Time for Presentations

With the semester is about to come to an end; mostly all lectures have ended with a few loose ends left to tighten up. And that’d better be the final presentations otherwise someone could be in a lot of trouble. In UiTM the final exam is well under way; you can see that as most of the streets and meeting places in Shah Alam are almost deserted because most of these people are nursing their splitting headache waiting for their turns to face the music in the examination hall. You can have fun some of the time ,babe, but not all the time. And this is one time that you have to prove once and for all that your existence is worth the while; prove it to your self, most importantly. But I am not gonna talk about examinations this time but the one that is less stressful—the presentations.

We use presentations as one of the assessment tools to measure how effective the learning has been for the students. In fact, it has been used so often in a lot of subjects I was worried that we would produce more ‘talkers’ than ‘doers’. The trend has started to show up as the materials for presentation have become easily available and students are getting comfortable talking and telling us what they would do rather than showing us what they have done. Most of them will get away with unfinished systems and poor presentations due to lack of proper assessment and lopsided evaluation criteria.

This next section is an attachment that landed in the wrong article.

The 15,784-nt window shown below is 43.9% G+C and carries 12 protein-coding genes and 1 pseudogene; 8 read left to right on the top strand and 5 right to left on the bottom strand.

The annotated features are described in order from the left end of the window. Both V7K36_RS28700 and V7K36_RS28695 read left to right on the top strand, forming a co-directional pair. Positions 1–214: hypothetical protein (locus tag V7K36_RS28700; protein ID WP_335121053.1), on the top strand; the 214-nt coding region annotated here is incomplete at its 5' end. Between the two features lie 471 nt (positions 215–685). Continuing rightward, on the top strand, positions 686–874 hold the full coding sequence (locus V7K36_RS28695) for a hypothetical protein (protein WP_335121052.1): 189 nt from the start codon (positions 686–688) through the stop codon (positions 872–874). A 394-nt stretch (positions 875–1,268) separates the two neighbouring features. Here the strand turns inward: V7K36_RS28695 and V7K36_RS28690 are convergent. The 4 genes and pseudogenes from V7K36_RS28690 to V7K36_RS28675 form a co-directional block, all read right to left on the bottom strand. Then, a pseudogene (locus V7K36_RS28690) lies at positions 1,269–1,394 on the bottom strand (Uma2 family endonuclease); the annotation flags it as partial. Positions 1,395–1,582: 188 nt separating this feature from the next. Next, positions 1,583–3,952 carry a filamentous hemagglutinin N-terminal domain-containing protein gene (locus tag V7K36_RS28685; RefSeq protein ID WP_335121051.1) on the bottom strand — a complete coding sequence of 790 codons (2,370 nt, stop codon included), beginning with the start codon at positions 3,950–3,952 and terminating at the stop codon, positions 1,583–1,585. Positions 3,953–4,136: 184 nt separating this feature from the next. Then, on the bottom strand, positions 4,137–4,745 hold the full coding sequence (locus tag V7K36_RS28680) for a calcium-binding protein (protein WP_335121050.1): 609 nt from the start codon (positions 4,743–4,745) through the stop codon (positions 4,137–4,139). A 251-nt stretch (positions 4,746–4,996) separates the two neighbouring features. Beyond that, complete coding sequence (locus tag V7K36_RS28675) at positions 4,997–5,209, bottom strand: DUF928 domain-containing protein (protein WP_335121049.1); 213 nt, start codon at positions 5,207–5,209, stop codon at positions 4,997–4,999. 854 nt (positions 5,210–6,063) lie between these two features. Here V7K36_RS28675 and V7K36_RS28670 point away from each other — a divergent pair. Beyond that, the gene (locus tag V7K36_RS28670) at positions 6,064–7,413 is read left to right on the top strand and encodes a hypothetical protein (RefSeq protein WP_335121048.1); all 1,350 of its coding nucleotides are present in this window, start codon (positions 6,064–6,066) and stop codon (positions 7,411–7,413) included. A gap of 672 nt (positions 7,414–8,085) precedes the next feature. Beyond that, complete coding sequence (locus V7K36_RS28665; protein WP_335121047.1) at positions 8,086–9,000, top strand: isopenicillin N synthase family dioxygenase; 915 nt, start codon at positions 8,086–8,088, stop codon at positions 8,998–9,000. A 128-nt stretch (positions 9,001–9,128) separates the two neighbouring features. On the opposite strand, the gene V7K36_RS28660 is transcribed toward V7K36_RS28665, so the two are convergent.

The most disturbing part is to sit there and listen to dull and boring presentations one right after another; almost like the same presentations over and over again. More disappointing are the ones coming from postgraduate students. The language is upside down with grammars and pronunciations are all over the place. If the language is difficult for you why can’t you spend a bit more time double check the grammar or the spelling of the words that you are going to shoot on the wall. That shows not the language disability but lack of concern for good presentation—‘pemalas’ would sum up perfectly. English is hard for me too, until this day, but I work for it and give a little bit of my time to check and edit my writing. And believe me if you work hard enough you will come to a point where you will LIKE the language. It helps you express your inner thoughts in a profound manner.

Anyway, for a good presentation your slides must contain :

1. Less texts
2. more images/graphics
3. minimal blink-blink

and when you do the talking please remember that : NEVER to read your slides. Anybody can read the slides so if you just stand there and start reading the slides you will put your audience into the most agonizing state of mind, not too long they will start talking and make their own presentation at the back. What you can do is to EXPLAIN the slide; face the audience and talk to them. OOOOooo that’s so hard, I can’t say things in English……well then PREPARE before you come and DO your HOMEWORK! That is the only way, no short cuts to learning/success. In case you haven’t figure it out yet. Good Luck!

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